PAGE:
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Morphological Transitions Governed by Density Dependence and Lipoxygenase Activity in Aspergillus flavus

Horowitz Brown, S., Zarnowski, R., Sharpee, W.C., Keller, N.P.
Applied and environmental microbiology 2008 v.74 no.18 pp. 5674-5685
Aspergillus flavus, conidia, culture media, linoleic acid, lipoxygenase, mutants, oleic acid, overwintering, phenotype, quorum sensing, sclerotia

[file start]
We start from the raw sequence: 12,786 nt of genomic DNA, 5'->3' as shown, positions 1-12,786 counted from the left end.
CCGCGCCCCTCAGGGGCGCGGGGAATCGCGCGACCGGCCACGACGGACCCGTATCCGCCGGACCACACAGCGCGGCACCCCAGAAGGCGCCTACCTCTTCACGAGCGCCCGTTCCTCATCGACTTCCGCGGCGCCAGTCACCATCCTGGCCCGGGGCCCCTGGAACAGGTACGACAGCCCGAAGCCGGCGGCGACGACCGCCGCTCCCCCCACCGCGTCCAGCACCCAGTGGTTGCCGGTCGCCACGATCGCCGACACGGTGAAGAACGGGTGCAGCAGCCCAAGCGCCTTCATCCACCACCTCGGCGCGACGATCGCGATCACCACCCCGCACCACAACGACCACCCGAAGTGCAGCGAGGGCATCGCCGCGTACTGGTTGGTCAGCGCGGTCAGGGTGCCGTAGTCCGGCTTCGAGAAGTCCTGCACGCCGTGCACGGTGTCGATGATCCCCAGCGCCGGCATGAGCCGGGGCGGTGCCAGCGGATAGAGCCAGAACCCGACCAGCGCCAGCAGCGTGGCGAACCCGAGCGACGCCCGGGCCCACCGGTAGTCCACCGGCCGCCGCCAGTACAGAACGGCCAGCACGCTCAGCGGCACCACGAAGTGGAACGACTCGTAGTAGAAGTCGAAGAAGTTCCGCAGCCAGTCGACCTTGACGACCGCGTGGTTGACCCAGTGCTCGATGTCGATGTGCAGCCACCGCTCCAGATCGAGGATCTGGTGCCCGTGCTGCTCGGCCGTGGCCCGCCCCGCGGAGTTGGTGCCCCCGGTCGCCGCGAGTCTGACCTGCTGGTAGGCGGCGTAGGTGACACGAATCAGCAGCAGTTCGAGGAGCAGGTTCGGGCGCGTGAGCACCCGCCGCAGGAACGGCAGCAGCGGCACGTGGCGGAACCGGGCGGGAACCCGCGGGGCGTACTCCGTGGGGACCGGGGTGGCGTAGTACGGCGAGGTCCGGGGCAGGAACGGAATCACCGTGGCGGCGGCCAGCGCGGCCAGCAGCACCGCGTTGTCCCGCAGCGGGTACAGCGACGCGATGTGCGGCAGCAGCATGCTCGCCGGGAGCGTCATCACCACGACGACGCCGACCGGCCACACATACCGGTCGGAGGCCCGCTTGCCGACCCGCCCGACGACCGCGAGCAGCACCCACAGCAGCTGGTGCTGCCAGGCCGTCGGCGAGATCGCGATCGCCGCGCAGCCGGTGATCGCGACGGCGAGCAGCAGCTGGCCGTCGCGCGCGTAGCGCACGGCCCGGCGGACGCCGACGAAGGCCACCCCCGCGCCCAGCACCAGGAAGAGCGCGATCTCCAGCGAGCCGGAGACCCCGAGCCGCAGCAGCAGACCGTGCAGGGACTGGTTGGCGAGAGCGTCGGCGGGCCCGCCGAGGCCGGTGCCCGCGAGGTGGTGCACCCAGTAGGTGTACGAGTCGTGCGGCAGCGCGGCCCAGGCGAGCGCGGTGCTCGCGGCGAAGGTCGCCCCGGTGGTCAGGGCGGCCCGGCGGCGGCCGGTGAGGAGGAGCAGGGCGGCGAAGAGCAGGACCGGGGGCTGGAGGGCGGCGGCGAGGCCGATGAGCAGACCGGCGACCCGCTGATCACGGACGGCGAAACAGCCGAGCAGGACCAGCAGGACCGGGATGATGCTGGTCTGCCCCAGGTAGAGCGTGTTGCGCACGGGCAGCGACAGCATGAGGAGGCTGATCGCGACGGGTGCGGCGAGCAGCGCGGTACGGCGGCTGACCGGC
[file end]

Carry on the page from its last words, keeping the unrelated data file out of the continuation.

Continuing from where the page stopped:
Aspergillus flavus differentiates to produce asexual dispersing spores (conidia) or overwintering survival structures called sclerotia. Results described here show that these two processes are oppositely regulated by density-dependent mechanisms and that increasing the cell density (from 10¹ to 10⁷ cells/plate) results in the lowest numbers of sclerotial and the highest numbers of conidial. Extract from spent medium of low-cell-density cultures induced a high-sclerotium-number phenotype, whereas high-cell-density extract increased conidiation. Density-dependent development is also modified by changes in lipid availability. Exogenous linoleic acid increased sclerotial production at intermediate cell densities (10⁴ and 10⁵ cells/plate), whereas oleic and linolenic acids inhibited sclerotium formation. Deletion of Aflox encoding a lipoxygenase (LOX) greatly diminished density-dependent development of both sclerotia and conidia, resulting in an overall increase in the number of sclerotia and a decrease in the number of conidia at high cell densities (>10⁵ cells/plate). Aflox mutants showed decreased linoleic acid LOX activity. Taken together, these results suggest that there is a quorum-sensing mechanism in which a factor(s) produced in dense cultures, perhaps a LOX-derived metabolite, activates conidium formation, while a factor(s) produced in low-density cultures stimulates sclerotium formation.